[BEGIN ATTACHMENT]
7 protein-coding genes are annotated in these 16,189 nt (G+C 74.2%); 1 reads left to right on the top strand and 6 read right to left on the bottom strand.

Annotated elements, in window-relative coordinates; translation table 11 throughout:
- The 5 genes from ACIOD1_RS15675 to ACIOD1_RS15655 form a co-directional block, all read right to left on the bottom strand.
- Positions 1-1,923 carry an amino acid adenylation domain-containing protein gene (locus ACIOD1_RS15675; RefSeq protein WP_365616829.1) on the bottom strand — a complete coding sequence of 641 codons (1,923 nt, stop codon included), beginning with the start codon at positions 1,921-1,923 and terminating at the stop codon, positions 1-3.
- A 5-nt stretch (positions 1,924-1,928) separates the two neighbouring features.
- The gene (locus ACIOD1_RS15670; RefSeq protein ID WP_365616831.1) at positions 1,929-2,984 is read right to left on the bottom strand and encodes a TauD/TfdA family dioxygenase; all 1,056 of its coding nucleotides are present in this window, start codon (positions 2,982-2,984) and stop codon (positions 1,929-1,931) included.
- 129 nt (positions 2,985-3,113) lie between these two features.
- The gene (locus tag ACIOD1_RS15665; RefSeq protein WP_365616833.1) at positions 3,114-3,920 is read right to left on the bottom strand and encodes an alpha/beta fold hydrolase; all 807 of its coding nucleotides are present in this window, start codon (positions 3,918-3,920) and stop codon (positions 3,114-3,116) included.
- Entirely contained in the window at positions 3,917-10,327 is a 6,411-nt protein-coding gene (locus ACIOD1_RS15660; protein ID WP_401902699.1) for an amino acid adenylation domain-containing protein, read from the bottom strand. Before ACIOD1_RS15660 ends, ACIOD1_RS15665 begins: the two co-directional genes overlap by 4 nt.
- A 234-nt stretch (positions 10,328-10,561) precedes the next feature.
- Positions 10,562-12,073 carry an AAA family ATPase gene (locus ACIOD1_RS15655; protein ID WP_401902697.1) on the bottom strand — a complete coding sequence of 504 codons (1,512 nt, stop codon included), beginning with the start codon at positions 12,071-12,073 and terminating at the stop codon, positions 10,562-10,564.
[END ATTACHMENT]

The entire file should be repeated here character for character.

7 protein-coding genes are annotated in these 16,189 nt (G+C 74.2%); 1 reads left to right on the top strand and 6 read right to left on the bottom strand.

Annotated elements, in window-relative coordinates; translation table 11 throughout:
- The 5 genes from ACIOD1_RS15675 to ACIOD1_RS15655 form a co-directional block, all read right to left on the bottom strand.
- Positions 1-1,923 carry an amino acid adenylation domain-containing protein gene (locus ACIOD1_RS15675; RefSeq protein WP_365616829.1) on the bottom strand — a complete coding sequence of 641 codons (1,923 nt, stop codon included), beginning with the start codon at positions 1,921-1,923 and terminating at the stop codon, positions 1-3.
- A 5-nt stretch (positions 1,924-1,928) separates the two neighbouring features.
- The gene (locus ACIOD1_RS15670; RefSeq protein ID WP_365616831.1) at positions 1,929-2,984 is read right to left on the bottom strand and encodes a TauD/TfdA family dioxygenase; all 1,056 of its coding nucleotides are present in this window, start codon (positions 2,982-2,984) and stop codon (positions 1,929-1,931) included.
- 129 nt (positions 2,985-3,113) lie between these two features.
- The gene (locus tag ACIOD1_RS15665; RefSeq protein WP_365616833.1) at positions 3,114-3,920 is read right to left on the bottom strand and encodes an alpha/beta fold hydrolase; all 807 of its coding nucleotides are present in this window, start codon (positions 3,918-3,920) and stop codon (positions 3,114-3,116) included.
- Entirely contained in the window at positions 3,917-10,327 is a 6,411-nt protein-coding gene (locus ACIOD1_RS15660; protein ID WP_401902699.1) for an amino acid adenylation domain-containing protein, read from the bottom strand. Before ACIOD1_RS15660 ends, ACIOD1_RS15665 begins: the two co-directional genes overlap by 4 nt.
- A 234-nt stretch (positions 10,328-10,561) precedes the next feature.
- Positions 10,562-12,073 carry an AAA family ATPase gene (locus ACIOD1_RS15655; protein ID WP_401902697.1) on the bottom strand — a complete coding sequence of 504 codons (1,512 nt, stop codon included), beginning with the start codon at positions 12,071-12,073 and terminating at the stop codon, positions 10,562-10,564.